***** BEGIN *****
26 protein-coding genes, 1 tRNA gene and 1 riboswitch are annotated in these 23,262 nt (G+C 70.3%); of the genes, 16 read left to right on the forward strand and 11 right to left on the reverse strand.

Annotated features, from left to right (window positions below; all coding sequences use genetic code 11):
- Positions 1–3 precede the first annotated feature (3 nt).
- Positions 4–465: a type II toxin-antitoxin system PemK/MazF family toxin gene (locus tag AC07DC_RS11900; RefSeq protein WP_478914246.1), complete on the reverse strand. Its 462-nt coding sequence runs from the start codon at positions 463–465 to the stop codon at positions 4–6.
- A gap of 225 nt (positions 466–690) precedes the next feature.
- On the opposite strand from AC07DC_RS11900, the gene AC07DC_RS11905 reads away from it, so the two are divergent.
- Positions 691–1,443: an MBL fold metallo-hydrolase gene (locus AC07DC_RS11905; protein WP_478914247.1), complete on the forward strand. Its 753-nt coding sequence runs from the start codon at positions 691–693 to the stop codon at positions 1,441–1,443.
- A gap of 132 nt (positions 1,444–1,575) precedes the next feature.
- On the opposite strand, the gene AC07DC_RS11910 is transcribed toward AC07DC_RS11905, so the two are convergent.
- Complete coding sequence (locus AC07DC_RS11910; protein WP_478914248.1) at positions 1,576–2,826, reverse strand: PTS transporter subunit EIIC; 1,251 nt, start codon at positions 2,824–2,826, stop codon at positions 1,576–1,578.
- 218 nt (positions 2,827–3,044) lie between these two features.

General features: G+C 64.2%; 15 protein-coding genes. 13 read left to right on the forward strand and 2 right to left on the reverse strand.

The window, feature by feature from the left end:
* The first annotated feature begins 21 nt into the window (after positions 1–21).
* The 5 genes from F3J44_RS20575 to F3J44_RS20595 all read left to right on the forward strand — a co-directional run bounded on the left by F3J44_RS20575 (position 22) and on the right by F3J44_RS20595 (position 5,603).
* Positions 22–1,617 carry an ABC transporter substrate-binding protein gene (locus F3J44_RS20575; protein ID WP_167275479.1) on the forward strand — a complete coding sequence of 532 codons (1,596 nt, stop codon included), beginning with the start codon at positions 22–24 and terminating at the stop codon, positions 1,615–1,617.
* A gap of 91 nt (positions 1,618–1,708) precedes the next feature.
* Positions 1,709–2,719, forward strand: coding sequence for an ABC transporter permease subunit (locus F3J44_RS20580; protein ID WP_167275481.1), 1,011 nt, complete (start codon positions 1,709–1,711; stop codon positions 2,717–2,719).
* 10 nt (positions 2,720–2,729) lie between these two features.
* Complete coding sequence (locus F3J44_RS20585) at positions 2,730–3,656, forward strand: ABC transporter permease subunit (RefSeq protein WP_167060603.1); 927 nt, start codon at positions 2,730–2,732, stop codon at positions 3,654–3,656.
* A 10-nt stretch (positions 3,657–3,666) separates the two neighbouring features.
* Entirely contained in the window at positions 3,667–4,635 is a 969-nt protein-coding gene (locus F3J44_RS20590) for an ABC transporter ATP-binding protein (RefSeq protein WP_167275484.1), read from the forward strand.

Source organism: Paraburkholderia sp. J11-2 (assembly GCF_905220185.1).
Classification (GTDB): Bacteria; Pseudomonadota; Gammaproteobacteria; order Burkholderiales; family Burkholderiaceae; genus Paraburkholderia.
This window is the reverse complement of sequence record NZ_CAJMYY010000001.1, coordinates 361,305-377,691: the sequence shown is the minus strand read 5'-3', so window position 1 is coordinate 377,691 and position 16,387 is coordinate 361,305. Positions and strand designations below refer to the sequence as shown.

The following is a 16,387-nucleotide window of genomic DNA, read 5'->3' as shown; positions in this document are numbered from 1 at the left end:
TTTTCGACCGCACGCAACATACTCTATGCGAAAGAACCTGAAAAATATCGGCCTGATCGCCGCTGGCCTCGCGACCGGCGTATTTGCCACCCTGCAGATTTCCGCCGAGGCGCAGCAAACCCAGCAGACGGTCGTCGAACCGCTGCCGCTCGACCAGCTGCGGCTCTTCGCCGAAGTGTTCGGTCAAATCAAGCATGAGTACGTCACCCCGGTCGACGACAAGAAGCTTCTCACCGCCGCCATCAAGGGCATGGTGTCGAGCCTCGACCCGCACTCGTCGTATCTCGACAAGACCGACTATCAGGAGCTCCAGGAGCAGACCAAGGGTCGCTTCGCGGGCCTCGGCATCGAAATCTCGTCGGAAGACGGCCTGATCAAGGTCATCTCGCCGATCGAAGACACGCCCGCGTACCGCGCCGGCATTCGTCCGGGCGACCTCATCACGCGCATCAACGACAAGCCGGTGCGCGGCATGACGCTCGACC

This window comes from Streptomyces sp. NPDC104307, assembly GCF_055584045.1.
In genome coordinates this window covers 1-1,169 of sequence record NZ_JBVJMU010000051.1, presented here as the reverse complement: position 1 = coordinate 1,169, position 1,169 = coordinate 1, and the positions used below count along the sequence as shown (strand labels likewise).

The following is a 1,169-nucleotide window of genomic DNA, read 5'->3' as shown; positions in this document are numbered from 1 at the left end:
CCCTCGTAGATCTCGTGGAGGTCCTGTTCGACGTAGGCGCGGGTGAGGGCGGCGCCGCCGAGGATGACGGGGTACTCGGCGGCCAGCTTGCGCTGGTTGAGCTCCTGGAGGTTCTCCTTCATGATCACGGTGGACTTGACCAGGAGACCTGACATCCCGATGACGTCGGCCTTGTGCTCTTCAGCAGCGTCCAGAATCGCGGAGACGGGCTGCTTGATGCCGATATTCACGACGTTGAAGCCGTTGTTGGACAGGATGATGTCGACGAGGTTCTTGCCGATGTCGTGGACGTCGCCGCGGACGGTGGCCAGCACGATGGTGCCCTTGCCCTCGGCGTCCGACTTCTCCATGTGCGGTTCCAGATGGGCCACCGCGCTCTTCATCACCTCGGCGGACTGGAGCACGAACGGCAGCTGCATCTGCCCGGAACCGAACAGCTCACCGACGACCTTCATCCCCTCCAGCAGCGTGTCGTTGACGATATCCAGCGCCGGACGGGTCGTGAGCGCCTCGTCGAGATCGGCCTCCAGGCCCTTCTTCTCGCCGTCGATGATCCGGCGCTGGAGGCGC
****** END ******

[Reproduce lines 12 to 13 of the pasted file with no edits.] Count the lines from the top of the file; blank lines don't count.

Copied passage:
General features: G+C 64.2%; 15 protein-coding genes. 13 read left to right on the forward strand and 2 right to left on the reverse strand.

The window, feature by feature from the left end: